It can be easy to take sides after a divorce. Our society is practically conditioned to "choose" one spouse or the other, or to automatically assign blame. It's not uncommon for a couple's friends to assume the husband initiated divorce proceedings. However, often times it's the wife, and the husband is left blindsided and with a diminished social circle.
Dads who are served with divorce papers, in particular, often see a big lifestyle change at the end of a marriage, and it isn't always easy. There's a stereotype that men break free after a divorce and can't wait to get back to the bachelor lifestyle. A lot of the time this isn't true at all.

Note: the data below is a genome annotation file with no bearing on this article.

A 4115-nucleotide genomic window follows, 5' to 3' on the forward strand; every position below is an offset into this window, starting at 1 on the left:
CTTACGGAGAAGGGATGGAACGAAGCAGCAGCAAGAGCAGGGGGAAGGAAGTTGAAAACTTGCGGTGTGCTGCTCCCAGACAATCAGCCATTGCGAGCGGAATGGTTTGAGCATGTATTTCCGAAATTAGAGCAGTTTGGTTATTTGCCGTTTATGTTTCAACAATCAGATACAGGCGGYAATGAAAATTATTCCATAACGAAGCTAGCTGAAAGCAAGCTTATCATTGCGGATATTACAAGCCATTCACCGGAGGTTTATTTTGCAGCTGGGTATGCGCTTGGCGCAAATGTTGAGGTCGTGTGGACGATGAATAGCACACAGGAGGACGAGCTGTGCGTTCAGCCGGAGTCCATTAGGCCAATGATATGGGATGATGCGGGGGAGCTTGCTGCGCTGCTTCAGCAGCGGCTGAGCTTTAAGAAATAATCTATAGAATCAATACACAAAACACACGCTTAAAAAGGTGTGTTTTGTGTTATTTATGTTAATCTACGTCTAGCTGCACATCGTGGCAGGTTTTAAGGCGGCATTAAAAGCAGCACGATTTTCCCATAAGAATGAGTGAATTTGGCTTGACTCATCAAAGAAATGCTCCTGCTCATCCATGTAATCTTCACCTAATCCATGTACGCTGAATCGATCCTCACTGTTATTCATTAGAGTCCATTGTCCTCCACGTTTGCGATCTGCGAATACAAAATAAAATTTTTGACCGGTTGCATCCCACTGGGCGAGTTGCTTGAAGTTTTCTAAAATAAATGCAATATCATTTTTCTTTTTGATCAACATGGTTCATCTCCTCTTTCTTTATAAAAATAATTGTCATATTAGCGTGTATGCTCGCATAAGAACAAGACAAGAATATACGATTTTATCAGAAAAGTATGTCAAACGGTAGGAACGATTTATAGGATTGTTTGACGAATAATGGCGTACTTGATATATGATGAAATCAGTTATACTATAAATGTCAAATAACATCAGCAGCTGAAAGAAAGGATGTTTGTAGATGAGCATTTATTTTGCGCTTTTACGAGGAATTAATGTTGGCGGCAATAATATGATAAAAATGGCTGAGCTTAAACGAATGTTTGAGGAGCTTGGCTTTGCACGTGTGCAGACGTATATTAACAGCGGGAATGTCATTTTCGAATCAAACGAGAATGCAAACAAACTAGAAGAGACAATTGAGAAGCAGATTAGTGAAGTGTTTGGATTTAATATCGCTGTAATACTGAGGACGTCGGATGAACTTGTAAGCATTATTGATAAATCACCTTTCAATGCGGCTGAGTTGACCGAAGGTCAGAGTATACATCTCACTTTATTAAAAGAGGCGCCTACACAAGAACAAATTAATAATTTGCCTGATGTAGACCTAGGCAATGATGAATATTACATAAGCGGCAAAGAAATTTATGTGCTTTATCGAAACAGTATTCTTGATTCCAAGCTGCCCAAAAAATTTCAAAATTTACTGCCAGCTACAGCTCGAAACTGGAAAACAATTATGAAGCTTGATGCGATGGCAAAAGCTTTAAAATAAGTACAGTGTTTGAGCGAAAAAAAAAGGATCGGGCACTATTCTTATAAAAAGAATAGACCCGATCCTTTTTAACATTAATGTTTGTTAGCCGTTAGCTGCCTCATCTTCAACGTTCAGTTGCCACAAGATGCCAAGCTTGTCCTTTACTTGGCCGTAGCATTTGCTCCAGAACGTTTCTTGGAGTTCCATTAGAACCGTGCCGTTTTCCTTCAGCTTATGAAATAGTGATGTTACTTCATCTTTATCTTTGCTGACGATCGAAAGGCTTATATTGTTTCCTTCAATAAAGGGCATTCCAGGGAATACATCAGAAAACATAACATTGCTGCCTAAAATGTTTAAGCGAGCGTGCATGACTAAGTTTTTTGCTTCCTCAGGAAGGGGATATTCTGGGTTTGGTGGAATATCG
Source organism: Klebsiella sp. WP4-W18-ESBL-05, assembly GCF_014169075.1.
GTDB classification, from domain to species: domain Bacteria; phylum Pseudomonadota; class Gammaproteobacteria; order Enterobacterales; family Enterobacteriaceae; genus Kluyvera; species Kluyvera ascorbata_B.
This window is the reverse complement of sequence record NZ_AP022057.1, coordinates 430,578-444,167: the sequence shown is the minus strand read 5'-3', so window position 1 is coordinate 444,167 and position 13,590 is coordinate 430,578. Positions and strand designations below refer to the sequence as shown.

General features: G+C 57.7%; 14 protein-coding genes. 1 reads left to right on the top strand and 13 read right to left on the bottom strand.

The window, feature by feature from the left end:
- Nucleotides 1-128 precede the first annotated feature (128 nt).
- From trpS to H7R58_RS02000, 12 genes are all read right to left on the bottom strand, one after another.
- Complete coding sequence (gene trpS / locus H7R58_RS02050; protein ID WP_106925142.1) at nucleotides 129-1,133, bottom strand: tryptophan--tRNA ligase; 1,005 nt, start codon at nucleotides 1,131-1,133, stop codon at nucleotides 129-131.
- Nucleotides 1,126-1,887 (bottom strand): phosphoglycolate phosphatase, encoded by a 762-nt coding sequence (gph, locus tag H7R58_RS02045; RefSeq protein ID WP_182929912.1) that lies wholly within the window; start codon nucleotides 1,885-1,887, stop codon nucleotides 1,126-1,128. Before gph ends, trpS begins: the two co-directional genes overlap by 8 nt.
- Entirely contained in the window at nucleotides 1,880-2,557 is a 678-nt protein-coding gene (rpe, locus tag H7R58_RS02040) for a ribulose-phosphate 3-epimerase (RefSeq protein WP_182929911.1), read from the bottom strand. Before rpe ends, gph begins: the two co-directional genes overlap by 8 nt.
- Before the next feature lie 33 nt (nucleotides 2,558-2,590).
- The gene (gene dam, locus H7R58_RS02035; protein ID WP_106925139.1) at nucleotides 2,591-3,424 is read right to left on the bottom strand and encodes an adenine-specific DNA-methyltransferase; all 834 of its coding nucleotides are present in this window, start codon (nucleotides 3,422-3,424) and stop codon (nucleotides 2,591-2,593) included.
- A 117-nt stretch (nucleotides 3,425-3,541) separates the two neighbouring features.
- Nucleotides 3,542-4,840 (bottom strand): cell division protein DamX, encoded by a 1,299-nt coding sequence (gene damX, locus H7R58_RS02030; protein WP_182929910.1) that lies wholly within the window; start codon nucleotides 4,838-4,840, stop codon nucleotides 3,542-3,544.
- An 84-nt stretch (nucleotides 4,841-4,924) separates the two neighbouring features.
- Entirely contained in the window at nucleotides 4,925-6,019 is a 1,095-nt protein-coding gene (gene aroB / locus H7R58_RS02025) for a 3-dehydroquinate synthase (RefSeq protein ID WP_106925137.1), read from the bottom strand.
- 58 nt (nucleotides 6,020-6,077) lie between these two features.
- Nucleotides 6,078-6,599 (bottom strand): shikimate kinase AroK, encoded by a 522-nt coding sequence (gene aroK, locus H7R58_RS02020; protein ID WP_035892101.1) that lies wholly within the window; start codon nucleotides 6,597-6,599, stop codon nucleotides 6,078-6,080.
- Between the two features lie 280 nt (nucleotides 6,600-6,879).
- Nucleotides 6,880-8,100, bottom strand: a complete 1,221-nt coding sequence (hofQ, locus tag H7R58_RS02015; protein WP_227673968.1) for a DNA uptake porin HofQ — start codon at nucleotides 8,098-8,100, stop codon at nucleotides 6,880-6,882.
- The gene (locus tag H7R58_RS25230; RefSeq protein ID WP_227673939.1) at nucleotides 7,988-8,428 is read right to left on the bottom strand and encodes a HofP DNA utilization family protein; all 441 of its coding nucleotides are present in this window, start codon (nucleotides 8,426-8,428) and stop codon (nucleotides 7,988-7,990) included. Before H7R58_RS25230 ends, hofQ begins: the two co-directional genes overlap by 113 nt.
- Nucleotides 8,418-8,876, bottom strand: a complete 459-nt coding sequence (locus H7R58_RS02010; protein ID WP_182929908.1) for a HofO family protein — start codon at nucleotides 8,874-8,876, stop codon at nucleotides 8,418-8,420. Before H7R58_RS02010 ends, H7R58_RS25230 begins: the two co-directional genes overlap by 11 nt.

Let's look at an example. Alan is served with divorce papers from his wife of 20 years. It catches him off guard, but he takes the high road by keeping the details private and not saying anything negative in front of the children or the couple's friends.
Soon, though, he notices that he's not invited over for family-style barbeques. Some of the couple's friends don't initiate social activities with him anymore, and he's left off the invite list for school functions.
He needs to get used to a new living space without the comforts of the home he's lived in for years. His kids don't like it, either, and they tell him so when they visit. He has an obligation to support his ex-wife and his kids financially.
This isn't how it is for every divorced dad. And divorced mothers often carry a similar burden. But the example shows that taking sides isn't always clear cut and that divorce can be painful for men, too.
Source: Huffington Post, "Must divorced fathers become second class citizens?" Linda Lipshutz, May 23, 2012